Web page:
“I didn’t intend to be an assistant for the rest of my life; so I started a new field of research.”
Mildred Cohn was determined to prove that talent should be the only qualification for working in chemistry. At a time when open displays of prejudice against women and Jews were not uncommon, she fought for and won a place in high-level government and university laboratories.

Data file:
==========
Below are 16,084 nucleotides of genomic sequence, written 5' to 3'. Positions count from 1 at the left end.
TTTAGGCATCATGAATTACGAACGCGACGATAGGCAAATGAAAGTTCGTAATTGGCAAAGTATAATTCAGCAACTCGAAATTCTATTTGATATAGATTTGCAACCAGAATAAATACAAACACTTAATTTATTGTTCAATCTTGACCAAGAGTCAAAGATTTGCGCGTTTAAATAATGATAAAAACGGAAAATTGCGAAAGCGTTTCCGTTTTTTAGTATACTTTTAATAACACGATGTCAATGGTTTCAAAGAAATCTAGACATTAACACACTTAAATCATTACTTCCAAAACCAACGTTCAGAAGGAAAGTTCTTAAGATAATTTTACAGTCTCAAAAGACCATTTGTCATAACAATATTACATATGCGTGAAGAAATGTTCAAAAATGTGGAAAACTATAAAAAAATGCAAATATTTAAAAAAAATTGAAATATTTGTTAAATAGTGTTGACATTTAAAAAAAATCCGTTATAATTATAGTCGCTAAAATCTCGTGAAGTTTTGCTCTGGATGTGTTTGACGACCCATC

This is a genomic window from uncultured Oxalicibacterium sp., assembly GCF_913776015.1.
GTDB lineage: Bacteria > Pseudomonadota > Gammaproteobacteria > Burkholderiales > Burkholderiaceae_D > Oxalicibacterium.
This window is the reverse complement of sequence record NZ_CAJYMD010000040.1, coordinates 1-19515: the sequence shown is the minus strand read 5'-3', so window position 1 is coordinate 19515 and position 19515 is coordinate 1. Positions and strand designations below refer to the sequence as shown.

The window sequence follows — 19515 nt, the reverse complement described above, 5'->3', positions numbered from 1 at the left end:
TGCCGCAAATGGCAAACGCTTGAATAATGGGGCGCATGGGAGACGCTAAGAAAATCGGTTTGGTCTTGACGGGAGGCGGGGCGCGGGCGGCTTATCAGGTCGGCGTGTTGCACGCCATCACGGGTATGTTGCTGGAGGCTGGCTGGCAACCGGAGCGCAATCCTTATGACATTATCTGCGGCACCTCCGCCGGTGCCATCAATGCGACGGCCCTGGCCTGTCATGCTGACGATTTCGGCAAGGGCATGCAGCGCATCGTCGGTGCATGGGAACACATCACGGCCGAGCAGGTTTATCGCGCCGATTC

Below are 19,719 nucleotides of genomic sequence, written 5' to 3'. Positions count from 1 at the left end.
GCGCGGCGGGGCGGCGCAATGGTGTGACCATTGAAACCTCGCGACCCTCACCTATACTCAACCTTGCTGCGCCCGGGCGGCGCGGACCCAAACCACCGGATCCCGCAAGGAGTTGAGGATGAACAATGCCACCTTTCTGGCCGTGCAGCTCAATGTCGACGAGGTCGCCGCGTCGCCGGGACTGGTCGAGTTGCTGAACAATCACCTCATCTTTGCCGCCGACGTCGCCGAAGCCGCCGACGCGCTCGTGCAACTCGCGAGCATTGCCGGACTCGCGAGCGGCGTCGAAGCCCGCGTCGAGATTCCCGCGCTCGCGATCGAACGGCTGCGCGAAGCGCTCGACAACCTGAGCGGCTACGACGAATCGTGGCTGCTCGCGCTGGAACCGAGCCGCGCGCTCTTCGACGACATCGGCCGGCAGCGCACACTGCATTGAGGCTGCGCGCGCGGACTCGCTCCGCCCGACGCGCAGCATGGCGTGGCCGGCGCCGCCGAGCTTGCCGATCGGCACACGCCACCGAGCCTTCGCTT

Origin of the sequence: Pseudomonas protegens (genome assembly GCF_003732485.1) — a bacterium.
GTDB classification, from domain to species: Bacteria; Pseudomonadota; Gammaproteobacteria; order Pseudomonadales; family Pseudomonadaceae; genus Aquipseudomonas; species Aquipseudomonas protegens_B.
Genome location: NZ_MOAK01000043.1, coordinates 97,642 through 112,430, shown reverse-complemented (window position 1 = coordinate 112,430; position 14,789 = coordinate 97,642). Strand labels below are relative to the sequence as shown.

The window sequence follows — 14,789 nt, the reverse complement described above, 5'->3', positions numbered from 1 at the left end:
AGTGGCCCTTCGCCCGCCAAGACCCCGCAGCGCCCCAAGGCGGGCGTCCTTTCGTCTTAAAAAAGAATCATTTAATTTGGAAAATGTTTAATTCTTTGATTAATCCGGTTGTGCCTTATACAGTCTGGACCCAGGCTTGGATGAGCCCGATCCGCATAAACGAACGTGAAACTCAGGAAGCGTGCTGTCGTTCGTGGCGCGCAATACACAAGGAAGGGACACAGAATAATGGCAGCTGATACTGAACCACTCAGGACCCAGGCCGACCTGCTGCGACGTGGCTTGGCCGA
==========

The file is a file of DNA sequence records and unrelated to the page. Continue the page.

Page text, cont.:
Cohn transformed the study of enzymes, building her own high-tech instruments when the right ones weren’t available. She also helped pioneer the technique of nuclear magnetic resonance (NMR) and instruments like NMR spectrometers, which enabled her to study how enzymes and other proteins behave during chemical reactions in the body.
Even after she retired, Cohn didn’t back down from a challenge: she celebrated her 90th birthday by going hang gliding.